Conceding that their prayed-for remedy was not “restitutionary,” plaintiffs pointed out that the UCL specifically authorizes “such orders … as may be necessary to prevent” unfair business practices. Id. at 74 (quoting Bus. & Prof. Code §17203). The Court of Appeal disagreed that this language was broad enough to authorize the backpay remedy they sought. “‘[A] court cannot, under the equitable powers of section 17203, order whatever form of monetary relief it believes might deter unfair practices.’ Accordingly, [plaintiffs’] claim that a trial court may award whatever ‘ancillary monetary relief’ it deems necessary to effectuate an injunction is incorrect. Moreover, the relevant precedents counsel against expanding the monetary relief available under the UCL to include classwide backpay in the absence of any indication that the Legislature intended to provide such a remedy.” Id. at 75-76 (quoting Korea Supply Co. v. Lockheed Martin Corp., 29 Cal.4th 1134, 1148 (2003)).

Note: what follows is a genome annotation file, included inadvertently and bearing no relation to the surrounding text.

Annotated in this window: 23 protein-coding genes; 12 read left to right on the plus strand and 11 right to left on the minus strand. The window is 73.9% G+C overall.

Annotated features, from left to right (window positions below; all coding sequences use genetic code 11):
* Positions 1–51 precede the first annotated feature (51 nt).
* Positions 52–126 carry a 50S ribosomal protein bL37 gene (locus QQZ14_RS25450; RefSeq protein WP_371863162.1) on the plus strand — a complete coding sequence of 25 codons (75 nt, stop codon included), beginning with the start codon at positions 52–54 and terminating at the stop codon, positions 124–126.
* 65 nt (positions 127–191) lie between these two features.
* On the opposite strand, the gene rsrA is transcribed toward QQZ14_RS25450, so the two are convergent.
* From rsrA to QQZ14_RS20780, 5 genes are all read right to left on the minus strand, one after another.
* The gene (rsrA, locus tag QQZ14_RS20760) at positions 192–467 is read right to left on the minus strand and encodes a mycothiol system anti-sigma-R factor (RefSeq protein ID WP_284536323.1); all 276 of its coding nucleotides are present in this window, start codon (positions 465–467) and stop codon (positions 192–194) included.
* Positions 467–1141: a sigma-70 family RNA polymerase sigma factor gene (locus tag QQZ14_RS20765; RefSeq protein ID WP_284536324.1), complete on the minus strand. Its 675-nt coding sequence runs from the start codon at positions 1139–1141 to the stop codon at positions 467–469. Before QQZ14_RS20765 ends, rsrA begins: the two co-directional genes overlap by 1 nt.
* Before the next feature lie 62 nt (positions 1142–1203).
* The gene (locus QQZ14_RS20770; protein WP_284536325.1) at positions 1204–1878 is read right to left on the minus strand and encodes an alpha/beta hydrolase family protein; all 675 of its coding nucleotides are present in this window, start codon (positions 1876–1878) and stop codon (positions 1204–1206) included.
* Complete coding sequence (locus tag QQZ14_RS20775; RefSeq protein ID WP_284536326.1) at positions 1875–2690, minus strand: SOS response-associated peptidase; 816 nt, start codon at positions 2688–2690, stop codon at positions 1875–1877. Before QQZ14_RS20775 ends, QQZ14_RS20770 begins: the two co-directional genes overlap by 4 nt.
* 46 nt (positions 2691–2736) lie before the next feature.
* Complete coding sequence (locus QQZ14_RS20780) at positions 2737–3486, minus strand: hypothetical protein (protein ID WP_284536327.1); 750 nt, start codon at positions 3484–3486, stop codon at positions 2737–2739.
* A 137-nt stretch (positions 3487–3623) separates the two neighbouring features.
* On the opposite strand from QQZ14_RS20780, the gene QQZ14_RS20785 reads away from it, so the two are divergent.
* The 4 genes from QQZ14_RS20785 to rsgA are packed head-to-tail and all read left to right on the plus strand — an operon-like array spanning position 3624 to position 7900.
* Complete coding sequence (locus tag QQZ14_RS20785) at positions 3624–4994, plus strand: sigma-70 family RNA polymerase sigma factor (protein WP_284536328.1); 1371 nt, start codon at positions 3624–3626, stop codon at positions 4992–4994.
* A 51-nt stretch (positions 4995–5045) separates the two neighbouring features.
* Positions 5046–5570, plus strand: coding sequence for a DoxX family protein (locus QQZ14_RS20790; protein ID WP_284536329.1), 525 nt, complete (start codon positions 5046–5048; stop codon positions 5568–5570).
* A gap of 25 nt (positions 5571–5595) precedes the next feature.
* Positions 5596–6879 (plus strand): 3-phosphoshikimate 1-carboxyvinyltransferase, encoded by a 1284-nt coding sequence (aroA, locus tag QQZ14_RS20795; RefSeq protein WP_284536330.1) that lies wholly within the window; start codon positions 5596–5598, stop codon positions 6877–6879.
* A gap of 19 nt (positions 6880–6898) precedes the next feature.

The plaintiffs also pointed out that in Kraus v. Trinity Management Services, Inc., 23 Cal.4th 116, 129 (2000), the Supreme Court observed that nonrestitutionary disgorgement of profits might be an available remedy in a certified UCL class action. The Court of Appeal considered Kraus irrelevant for the simple reason that the plaintiffs did not seek such a remedy: